The investment tax credit (ITC), also known as the federal solar tax credit, was established by the Energy Policy Act of 2005 to support the growth of solar energy in the United States. Originally set to expire at the end of 2007, the initial credit was extended by congress on multiple occasions. The most recent extension occurred in December 2020, extending the ITC to 2023 for residential federal solar tax credit and 2024 for commercial installations.
The credit is a dollar-for-dollar reduction of taxes for a percentage of the cost of the solar photovoltaic (PV) system and can only be claimed on a new or first use system. There is no maximum amount of the credit which can be claimed, but the credit must be claimed in the year the solar PV system is placed into service and reported on Form 5695. If the amount of credit exceeds the tax liability for the year, the excess will be carried forward for five years. The eligible cost of the system includes the solar panels, mounting equipment, wiring, contractor labor onsite, energy storage devices, and sales tax on the eligible expenses. It does not include any prep to the existing structure such as new shingles. The code section included language to allow solar tiles, which affix directly to the roof, to be allowed as qualified equipment but that does not mean underlying shingles increase the credit. A storage device, which stores 100 percent solar energy, placed into service subsequent to the year the residential credit is taken is considered part of the qualified property and a credit may be claimed on its full eligible costs. For businesses, the ITC is available to be claimed if the battery uses more than 75 percent solar energy to generate electricity. The ITC percentage is prorated by the percentage of solar energy used. For example, if the solar input is equal to 75 percent and the solar PV system is placed into service during 2021 (26 percent), the percentage of eligible cost is 19.5 percent.
Solar tax credits may be claimed by both individual and business tax filers. Individual filers who own multiple properties may be eligible for residential solar credits at each location a solar PV system is placed into service. For second homes or vacation properties, residential solar credits are available for property improvements. However, improvements made to rental properties are not eligible for the residential federal solar tax credit but may be eligible for the business ITC.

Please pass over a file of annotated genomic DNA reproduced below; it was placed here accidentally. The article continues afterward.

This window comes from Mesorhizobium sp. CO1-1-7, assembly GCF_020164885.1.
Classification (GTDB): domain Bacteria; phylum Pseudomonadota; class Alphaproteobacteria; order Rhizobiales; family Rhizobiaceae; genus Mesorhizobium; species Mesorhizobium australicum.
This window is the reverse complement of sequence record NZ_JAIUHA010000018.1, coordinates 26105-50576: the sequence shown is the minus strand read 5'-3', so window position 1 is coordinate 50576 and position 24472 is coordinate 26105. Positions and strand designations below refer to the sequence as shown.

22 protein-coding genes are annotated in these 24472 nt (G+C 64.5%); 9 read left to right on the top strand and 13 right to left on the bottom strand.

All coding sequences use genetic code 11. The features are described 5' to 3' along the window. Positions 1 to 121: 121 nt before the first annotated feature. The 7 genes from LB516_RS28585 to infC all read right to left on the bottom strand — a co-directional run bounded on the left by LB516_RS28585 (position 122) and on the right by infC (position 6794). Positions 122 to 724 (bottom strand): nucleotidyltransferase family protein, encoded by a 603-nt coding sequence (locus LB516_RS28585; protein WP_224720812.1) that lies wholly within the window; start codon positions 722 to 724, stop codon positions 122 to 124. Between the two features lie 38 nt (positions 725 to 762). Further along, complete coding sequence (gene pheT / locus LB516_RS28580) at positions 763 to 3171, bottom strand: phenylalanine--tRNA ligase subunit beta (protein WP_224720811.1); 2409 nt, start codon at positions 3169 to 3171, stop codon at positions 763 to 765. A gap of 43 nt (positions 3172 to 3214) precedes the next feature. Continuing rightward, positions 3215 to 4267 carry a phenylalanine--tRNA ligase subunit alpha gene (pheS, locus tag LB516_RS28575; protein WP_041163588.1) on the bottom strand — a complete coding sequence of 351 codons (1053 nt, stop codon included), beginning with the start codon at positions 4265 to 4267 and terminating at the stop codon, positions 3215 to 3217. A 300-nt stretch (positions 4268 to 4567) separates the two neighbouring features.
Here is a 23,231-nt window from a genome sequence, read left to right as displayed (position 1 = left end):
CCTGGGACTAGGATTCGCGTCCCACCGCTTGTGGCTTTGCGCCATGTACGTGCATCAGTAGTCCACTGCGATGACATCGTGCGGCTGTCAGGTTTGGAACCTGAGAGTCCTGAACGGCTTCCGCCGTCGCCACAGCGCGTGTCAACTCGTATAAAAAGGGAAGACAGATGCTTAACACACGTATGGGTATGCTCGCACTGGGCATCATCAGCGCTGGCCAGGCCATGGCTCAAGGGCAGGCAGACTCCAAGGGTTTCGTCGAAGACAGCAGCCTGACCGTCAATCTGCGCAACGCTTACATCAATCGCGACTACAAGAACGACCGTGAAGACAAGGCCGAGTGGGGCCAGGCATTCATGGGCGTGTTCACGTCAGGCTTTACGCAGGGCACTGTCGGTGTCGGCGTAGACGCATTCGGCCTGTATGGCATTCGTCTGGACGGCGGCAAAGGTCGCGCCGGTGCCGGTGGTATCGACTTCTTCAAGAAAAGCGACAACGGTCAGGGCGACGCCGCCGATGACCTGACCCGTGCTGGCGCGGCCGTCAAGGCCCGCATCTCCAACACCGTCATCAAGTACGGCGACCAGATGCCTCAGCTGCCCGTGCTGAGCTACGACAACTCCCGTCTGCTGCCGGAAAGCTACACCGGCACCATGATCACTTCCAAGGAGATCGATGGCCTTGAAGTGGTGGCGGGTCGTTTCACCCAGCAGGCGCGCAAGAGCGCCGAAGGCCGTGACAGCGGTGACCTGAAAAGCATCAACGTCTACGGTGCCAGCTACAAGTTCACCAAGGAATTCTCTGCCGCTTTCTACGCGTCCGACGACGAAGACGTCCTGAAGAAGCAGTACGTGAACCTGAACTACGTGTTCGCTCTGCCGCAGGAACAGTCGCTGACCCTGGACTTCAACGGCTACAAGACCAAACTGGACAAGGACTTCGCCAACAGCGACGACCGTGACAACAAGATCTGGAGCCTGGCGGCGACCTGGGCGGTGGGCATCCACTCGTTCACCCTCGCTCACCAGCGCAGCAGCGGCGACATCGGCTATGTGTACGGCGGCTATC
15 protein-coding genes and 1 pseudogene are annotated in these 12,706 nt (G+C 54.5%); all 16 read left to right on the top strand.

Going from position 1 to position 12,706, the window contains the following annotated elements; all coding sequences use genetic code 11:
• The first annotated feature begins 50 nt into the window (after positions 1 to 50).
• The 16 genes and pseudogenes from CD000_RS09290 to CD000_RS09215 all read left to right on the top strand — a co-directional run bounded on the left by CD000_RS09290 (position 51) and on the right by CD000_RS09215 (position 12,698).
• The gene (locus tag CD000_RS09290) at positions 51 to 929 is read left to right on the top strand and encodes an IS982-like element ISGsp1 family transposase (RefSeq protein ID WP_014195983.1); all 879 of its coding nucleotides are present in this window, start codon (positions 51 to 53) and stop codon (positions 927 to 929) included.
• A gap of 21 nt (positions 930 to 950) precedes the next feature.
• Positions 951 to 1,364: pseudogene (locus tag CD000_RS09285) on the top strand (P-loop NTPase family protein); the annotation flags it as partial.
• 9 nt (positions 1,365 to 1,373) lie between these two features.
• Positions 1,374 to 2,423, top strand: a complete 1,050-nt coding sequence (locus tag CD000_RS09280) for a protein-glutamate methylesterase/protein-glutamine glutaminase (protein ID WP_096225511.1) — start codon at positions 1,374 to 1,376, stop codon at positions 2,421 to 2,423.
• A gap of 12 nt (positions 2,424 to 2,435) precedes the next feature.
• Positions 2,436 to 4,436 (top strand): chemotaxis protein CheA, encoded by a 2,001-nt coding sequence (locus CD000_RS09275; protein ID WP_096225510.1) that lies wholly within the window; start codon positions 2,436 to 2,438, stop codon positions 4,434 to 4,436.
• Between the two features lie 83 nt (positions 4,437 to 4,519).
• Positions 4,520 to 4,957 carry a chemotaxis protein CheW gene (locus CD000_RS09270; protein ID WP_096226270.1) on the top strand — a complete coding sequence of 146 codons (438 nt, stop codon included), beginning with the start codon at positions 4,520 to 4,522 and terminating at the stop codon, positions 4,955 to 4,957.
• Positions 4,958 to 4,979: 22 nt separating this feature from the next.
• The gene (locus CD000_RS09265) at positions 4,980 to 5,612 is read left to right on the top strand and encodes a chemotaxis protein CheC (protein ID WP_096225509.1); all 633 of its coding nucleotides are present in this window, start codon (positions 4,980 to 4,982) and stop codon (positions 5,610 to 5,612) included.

Solar panels installed for a residence that also has a home office are eligible for the residential federal solar tax credit. If 80 percent or more of the PV system is used for residential energy, the full cost may be claimed in the residential credit. If less than 80 percent of the energy is used for the residence, a prorated portion of the cost may be used towards the individual tax credit. The remaining portion of the qualified expense is eligible for a similar commercial ITC on the business return. Financed PV systems are eligible for the credit if the full cost of the system is contractually required to be paid. Related costs, such as interest, origination fees, and extended warranty expenses are not eligible towards the credit. Tenant stockholders at a cooperative housing corporation and members of condominiums are eligible for the credit in the amount they contribute to the cost of an eligible PV system.
Subsidies provided by a utility to install a solar PV system may be excluded from income. In this case, the subsidy should reduce the system cost to compute the tax credit. Rebates from state governments also effect the federal tax credit. For example, if the solar PV system costs $20,000 and there is a utility rebate of $2,000, the eligible costs would be $18,000.
The Biden Administration has plans to include a 10-year extension of the tax credit in future legislation, but there is no guarantee that Congress will approve it. If a taxpayer or business owner is thinking of installing a solar system, placing a system into service prior to the end of 2022 will ensure they receive a 26 percent credit.
2016-2019: 30 percent of the system cost placed in service,
2020-2022: 26 percent of the system cost placed in service,
2023: 22 percent of the system cost placed in service,
2024: 10 percent of the system cost placed in service, only for new commercial solar systems.
If you have any questions about the information above, please contact your E. Cohen advisor.
Michael Kissell, CPA
Connor Boyle, CPA
Michael Kissell, CPA
Michael Kissell is a Director in E. Cohen’s Tax Services Group. Michael has extensive experience as a state and local tax consultant and tax compliance manager serving clients in government contracting, information technology and other industry groups. His technical and managerial experiences include:
Michael earned a B.S. in Accounting and Information Systems and a Masters of Accounting and Information Systems with a specialty in Financial Services from Virginia Tech. He is a Ce